Chicago is a city built on neighborhood restaurants. Ten years after owner David Breo chose an intimate space on Lincoln Avenue to open his first restaurant, Gather continues to draw crowds, from Lincoln Square and beyond.
What accounts for its staying power? Gather quickly caught on due to its quality service (Breo held management roles at NoMI and Spiaggia) and comfort food fare that gently pushed the envelope. That was courtesy of chef Ken Carter, who previously held the role of chef de cuisine at Charlie Trotter’s. Their combined experience imbued the space with professional polish, while servers got to know the clientele, many of whom quickly became regulars.
Dishes like whipped ricotta with clover honey and balsamic; crispy Brussels sprouts with candied pistachios and wispy bonito flakes; and a half chicken with a seared breast, fried leg, creamy polenta, and mushrooms — all of which have been on menu since the start — are executed at the highest level, and served with a smart collection of well-priced wines.
Carter has since moved out West, and new chef Aras Dailide (Joe’s Imports, Seattle’s How to Cook a Wolf) is building upon the already-solid foundation with a few of his own twists. And while Breo and his partners with Community Food + Wine Group continue to oversee it all, new managing partner Emily McDaniel executes the day-to-day operations.
McDaniel first arrived at Gather from Knoxville, Tenn., in 2013, less than a year after Gather opened. She worked her way up from server, ultimately learning she’d been made partner on Christmas Day. “I got to share that with my entire family, who were happy but not surprised because they know how dedicated I am to my job,” she says.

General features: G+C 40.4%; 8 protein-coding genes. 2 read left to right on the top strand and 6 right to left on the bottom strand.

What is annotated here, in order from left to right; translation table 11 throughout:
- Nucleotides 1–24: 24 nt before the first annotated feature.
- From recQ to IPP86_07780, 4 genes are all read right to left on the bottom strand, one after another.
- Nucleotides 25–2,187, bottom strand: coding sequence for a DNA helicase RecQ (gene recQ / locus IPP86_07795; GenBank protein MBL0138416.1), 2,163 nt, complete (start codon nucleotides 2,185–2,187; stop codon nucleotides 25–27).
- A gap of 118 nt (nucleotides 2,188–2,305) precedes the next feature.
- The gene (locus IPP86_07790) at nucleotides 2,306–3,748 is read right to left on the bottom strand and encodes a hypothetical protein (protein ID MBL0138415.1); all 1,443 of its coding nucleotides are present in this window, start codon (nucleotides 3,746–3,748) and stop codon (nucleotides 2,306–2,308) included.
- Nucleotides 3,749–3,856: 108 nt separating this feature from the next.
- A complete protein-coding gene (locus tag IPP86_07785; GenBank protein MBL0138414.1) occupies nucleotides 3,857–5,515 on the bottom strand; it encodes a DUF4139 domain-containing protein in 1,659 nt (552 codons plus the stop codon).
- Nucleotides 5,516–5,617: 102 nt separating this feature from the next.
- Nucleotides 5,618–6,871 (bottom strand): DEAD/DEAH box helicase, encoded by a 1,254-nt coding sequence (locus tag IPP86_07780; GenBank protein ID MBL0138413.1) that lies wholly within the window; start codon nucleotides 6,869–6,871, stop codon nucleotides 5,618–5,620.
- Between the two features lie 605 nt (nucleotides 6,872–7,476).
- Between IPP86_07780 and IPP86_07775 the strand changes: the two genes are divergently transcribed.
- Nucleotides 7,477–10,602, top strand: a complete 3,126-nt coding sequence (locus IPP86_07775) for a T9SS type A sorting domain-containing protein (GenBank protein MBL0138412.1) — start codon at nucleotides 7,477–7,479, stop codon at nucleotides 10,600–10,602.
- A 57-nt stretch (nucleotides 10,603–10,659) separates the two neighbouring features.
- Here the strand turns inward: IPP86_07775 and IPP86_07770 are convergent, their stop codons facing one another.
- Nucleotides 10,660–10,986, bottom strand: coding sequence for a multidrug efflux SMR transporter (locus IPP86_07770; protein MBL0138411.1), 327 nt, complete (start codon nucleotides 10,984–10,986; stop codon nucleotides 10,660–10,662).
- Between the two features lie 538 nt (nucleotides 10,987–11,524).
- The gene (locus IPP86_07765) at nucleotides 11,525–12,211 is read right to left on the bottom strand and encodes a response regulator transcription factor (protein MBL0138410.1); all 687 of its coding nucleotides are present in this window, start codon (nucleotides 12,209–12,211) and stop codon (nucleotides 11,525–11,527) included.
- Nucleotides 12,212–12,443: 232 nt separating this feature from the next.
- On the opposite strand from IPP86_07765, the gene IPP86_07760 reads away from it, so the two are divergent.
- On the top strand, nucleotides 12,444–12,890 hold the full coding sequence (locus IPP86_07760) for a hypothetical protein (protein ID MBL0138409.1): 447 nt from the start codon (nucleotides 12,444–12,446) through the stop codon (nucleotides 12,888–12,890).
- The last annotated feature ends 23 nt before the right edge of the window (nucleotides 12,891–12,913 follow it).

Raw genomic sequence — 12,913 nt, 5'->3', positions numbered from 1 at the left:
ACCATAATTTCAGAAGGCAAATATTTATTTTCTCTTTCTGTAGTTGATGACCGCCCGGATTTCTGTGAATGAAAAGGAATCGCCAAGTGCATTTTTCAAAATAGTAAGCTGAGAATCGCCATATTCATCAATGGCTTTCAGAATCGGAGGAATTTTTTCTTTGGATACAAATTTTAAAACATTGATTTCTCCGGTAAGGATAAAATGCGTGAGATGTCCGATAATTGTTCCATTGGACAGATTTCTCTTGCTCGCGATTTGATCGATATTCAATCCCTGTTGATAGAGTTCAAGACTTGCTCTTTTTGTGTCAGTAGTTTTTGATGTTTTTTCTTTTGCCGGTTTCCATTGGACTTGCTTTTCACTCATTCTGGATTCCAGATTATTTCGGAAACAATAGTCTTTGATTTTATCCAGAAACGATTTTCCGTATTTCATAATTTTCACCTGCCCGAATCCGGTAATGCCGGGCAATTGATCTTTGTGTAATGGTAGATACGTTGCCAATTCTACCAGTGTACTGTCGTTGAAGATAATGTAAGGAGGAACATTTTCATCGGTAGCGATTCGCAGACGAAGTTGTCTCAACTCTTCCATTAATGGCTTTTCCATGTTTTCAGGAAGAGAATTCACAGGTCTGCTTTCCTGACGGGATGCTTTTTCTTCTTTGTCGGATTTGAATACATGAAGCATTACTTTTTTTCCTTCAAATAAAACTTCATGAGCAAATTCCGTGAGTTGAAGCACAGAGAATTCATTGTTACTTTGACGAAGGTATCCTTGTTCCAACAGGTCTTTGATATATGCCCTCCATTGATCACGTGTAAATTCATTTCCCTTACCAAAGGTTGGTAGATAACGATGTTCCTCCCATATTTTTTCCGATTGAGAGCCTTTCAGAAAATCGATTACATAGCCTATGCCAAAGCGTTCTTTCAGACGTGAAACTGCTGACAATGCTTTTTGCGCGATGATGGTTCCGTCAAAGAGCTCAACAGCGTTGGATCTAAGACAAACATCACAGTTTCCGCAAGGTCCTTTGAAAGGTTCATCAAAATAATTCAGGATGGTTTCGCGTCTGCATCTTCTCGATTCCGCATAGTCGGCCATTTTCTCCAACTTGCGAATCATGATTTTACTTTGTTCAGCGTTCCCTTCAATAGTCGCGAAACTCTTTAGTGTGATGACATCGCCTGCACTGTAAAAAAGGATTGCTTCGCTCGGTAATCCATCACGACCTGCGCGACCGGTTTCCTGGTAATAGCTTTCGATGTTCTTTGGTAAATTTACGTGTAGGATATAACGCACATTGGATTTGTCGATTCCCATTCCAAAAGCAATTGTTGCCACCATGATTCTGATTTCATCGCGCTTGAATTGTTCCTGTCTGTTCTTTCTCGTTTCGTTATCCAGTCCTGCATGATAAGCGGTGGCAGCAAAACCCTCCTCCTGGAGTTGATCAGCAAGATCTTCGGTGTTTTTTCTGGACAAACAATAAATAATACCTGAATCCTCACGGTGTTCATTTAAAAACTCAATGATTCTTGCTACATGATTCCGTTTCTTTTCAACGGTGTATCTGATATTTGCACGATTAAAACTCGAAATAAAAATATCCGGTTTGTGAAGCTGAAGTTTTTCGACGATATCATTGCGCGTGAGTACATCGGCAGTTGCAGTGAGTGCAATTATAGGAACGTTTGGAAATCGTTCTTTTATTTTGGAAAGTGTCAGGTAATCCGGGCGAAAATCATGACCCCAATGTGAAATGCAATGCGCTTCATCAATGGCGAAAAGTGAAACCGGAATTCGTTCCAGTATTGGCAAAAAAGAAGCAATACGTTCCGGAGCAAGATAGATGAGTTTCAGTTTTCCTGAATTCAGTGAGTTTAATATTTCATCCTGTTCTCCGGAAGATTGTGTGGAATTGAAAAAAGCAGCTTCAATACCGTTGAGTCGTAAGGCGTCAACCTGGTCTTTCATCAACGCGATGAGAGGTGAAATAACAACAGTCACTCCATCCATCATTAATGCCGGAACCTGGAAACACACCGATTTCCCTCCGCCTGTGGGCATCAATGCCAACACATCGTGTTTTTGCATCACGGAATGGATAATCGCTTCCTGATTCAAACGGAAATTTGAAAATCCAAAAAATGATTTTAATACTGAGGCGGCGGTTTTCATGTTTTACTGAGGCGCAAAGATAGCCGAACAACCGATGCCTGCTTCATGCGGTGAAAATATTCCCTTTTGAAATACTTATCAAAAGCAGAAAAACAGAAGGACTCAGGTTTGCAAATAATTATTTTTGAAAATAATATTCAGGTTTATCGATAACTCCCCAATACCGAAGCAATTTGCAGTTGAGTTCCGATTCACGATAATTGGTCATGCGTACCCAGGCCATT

That sort of commitment to Gather is baked into the DNA of the business. Their staff, regulars, and even first-time visitors continue to make the restaurant a wonderful place to, well, gather, over great food and drink. We chatted with McDaniel about how and why Gather has such staying power.
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Resy: Gather opened Dec. 11, 2012. It’s now been around more than 10 years. Did you ever think that would happen?
McDaniel: One of the biggest things about Gather is the neighborhood and community – they brought us through the pandemic to make sure we survived. None of us really knew what was happening when the pandemic hit and there was fear about how we’d make it through. After that, I feel confident it’ll be around for another 10 years.
Do you consider Gather a neighborhood restaurant?
McDaniel: We are certainly a neighborhood spot. We have so many regulars that come in on a weekly basis that live around the corner. We are a destination for some people, especially those from the suburbs who don’t want to go all the way downtown.
One of the biggest things about Gather is the neighborhood and community – they brought us through the pandemic to make sure we survived.— Emily McDaniel
I know from experience it’s not always easy to get into Gather, even a couple of weeks out. Any tips for snagging a table?
McDaniel: Something that has been consistent is we keep about half of our tables open for walk-ins for people in the neighborhood. They mean so much to us.
It seems like Gather has always put a strong emphasis on service. How does that show through your staff and training?
McDaniel: The number one thing we look for when interviewing for people to join the team is whether they are good people, who care about their team and the guest experience. Experience and knowledge are important, too, but we provide every opportunity to learn and grow. We have weekly trainings with the entire staff so they feel confident. We’re really team-oriented and we work together to support each other.
David had a career in fine dining and higher-end hospitality at the Park Hyatt’s NoMI and Spiaggia. Was the idea for Gather always to be different?